Often, people use the terms ‘Ponzi scheme’ and ‘pyramid scheme’ interchangeably.
This is certainly understandable, as these two forms of investment fraud share key features.
For example, both schemes:
- Use the financial contributions of new investors to pay off old investors,
- Are sold to investors with false promises of impending riches, and;
- Are destined to collapse under their own weight.
However, for all of their similarities, Ponzi schemes and pyramid schemes are distinct.
Ponzi Scheme vs. Pyramid Scheme
In both cases, current investors are paid out with the money from new investors. The key difference is: In a ponzi scheme, the investor believes that he is getting a return on his investment. In a pyramid scheme, the investor understands that his returns are generated by his recruiting of new investors.
Below, our securities fraud attorneys will briefly detail each scheme and then highlight the key difference between these two types of investment fraud.
An Overview of a Ponzi Scheme
In 2009, Bernard Madoff was sentenced to 150 years in prison for his role in a massive $20 billion Ponzi scheme. To this day, Madoff’s fraud remains one of the largest financial frauds in U.S. history. Madoff’s fund was a typical example of a Ponzi scheme.
The way his scheme worked was as follows:
- Madoff lured in investors with promises of above-market returns;
- On paper, Madoff’s fund consistently achieved the promised returns;
- Throughout its existence, the fund aggressively sought new investors and encouraged current investors to reinvest their profits; and
- In reality, the ‘returns’ that the original investors were making were not real, Madoff was simply transferring money from new investor accounts to old investors when one would claim’ their profits.
Of course, this scheme, like all Ponzi schemes, could not go on forever. Since the ‘returns’ investors were making were not real, Madoff did not actually have enough money to cover everything that was owed to investors. Once the fund ran out of new prey, during the financial crisis of 2007-2008, the fraud collapsed.
An Overview of a Pyramid Scheme
In January of 2013, Fortune Hi-Tech Marketing was shut down by federal regulators because it was found to be a pyramid scheme. In all, federal officials believe that nearly 100,000 people were taken in by this scam.
The way the Fortune Hi-Tech pyramid scheme operated was as follows:
- Investors were recruited to sell products such as satellite tv packages and home security systems;
- During the recruitment, these investors were told that they could easily make massive returns;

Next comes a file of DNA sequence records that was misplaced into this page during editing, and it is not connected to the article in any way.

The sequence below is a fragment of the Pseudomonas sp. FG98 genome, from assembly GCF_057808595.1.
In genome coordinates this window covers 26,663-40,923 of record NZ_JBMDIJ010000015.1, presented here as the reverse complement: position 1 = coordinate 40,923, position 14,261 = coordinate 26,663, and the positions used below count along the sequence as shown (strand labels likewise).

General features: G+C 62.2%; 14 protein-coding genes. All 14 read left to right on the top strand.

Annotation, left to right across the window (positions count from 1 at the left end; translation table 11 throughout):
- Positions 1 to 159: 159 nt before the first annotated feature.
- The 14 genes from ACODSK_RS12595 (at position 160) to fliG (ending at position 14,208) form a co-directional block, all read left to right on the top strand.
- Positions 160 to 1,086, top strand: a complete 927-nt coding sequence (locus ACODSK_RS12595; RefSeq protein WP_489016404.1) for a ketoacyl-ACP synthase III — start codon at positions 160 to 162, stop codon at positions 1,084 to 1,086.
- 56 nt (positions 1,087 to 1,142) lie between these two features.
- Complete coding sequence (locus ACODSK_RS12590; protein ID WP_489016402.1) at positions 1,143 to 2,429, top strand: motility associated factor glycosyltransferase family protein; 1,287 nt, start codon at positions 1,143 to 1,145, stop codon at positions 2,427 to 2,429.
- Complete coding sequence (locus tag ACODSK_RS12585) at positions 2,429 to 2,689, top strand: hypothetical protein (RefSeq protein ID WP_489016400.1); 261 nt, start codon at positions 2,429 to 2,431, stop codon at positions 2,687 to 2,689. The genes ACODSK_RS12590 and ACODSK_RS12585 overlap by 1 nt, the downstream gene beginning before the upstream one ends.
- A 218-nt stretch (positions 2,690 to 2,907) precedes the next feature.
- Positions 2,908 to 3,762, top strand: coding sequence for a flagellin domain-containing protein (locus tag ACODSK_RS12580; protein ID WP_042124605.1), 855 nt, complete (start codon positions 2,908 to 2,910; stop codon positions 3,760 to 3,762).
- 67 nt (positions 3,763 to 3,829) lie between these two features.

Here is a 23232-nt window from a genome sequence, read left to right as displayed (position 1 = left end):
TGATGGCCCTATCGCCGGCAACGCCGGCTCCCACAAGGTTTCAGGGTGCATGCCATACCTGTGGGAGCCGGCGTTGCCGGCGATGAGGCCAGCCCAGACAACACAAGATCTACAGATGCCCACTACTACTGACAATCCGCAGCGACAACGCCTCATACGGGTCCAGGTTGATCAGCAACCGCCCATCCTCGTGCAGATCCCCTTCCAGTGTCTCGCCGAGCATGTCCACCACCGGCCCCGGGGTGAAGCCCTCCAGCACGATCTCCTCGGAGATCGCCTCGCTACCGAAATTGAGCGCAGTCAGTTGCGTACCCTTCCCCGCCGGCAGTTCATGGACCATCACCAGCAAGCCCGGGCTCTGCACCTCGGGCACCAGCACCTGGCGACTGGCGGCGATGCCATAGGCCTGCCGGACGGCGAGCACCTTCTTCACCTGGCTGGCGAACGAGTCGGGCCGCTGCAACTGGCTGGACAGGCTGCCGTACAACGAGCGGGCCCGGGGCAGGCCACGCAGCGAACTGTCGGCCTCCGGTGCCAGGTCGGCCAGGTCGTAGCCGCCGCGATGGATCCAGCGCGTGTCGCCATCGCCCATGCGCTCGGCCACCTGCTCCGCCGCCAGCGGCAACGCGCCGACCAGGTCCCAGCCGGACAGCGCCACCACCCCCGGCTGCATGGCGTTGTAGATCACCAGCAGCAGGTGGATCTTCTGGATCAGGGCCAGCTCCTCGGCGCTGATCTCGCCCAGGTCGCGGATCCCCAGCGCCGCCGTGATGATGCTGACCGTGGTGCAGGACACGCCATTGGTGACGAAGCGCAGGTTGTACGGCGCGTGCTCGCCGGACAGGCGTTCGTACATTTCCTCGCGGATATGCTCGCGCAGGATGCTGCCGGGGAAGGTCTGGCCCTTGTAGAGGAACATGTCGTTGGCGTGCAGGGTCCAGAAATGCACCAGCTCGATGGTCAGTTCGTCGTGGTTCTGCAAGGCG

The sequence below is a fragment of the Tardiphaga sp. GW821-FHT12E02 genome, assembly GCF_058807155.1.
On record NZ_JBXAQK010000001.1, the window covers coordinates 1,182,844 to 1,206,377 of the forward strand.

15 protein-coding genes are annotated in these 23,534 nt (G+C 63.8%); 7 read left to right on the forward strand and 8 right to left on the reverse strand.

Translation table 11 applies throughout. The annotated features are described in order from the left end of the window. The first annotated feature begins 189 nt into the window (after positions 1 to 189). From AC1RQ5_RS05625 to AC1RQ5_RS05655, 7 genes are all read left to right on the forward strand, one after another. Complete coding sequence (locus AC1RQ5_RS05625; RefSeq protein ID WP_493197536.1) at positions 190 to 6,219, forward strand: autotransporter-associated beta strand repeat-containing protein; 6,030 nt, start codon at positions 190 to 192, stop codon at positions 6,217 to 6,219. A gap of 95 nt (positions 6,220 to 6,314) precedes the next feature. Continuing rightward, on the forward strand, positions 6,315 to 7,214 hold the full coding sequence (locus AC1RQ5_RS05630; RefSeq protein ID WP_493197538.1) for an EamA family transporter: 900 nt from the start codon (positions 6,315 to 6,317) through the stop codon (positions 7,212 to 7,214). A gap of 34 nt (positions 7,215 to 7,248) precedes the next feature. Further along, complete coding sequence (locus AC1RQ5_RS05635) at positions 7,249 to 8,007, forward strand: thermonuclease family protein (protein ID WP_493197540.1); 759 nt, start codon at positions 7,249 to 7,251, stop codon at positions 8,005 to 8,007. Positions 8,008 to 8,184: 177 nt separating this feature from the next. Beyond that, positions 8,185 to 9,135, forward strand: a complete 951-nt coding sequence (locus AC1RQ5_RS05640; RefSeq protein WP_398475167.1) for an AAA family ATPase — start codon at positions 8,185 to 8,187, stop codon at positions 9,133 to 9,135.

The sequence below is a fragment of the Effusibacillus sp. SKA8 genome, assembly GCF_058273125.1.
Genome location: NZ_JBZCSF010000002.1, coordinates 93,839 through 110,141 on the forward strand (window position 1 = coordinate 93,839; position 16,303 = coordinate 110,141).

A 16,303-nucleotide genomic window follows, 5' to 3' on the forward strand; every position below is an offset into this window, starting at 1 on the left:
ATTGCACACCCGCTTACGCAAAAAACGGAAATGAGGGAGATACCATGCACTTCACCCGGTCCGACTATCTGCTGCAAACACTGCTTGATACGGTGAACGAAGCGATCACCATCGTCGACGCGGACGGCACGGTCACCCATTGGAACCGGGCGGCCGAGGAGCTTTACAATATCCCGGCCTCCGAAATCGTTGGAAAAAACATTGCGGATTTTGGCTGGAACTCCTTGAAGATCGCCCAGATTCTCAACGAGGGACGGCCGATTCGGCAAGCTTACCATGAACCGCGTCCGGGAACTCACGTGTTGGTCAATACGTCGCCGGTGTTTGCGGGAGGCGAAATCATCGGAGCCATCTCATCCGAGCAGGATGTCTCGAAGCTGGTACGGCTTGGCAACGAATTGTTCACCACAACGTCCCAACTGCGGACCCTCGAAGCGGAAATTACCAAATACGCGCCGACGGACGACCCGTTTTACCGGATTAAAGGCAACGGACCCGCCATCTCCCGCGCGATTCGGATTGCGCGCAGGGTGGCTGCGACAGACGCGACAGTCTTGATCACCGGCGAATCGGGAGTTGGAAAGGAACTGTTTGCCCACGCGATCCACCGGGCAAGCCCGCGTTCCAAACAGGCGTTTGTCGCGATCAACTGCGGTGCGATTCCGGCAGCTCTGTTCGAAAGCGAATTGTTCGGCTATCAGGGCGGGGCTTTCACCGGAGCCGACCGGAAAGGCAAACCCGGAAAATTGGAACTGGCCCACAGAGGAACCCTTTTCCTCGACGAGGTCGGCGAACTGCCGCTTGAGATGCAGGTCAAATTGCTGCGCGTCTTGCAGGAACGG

- To become a salesperson/investor, an individual was forced to pay registration fees and ongoing annual fees; and
- The investors made very little profit by actually selling any of the products; instead, the real gains came from signing up new investors.
This is a typical example of a pyramid scheme. The scheme can only stay afloat with rapid growth. However, soon, pyramid schemes run out of new investors. Only the very early investors, usually the ones who create the scheme in the first place, are ever able to make any real money.
Four Differences Between Ponzi Schemes and Pyramid Schemes
1. How Investors Get Involved
In most cases, Ponzi schemes are far more concealed than are pyramid schemes. Indeed, in most cases, an individual who has invested in a Ponzi scheme simply believes that they have invested in an ordinary fund that offers particularly high returns.
On the other hand, investors in pyramid schemes generally have some awareness that they will need to recruit new investors in order to turn a profit.
2. Investor Involvement
Ponzi schemes are passive investments. An investor in a Ponzi scheme gives their capital to another party to manage it, and they expect to receive returns at the appropriate time.
In contrast, pyramid schemes are almost always an active investment.
Investors are often encouraged to spread the word that they are involved in the investment. Beyond giving their money, they are also expected to give their time.
3. The Fundamental Source of Payments
Ponzi schemes and pyramid schemes are similar in the sense that a constant stream of new investor capital is required to keep the fraud alive. Older investors are compensated by the contributions made by newly added investors. However, the fundamental source of the payments in the two schemes is different. In a Ponzi scheme, investors are led to believe that their investment is earning returns in the market.
In reality, money is simply being unlawfully transferred from new investors and these returns exist only on paper. Ponzi scheme investors have no knowledge that their gains have anything to do with new investors. In a pyramid scheme, the participants are fully aware of the fact that they need to attract new investors into the operation in order to make money.
4. The Scheme’s Sustainability
A sophisticated Ponzi scheme can be extremely difficult to detect and can take years, sometimes even decades, to collapse. For instance, Bernard Madoff’s scheme lasted for more than 35 years. Pyramid schemes usually burn out very quickly. As pyramid schemes rely on very rapid growth, the minute that growth slows, the scheme becomes unviable.
Were You the Victim of a Ponzi Scheme or Pyramid Scheme?
We can help. At the Sonn Law Group, our firm has experience handling both Ponzi scheme cases and pyramid scheme cases.
To learn more about what we can do to help you recover compensation, please contact us online or give us a call today at (844) 689-5754 to request your free initial legal consultation. From our primary office in Miami, Florida, we serve investors nationwide.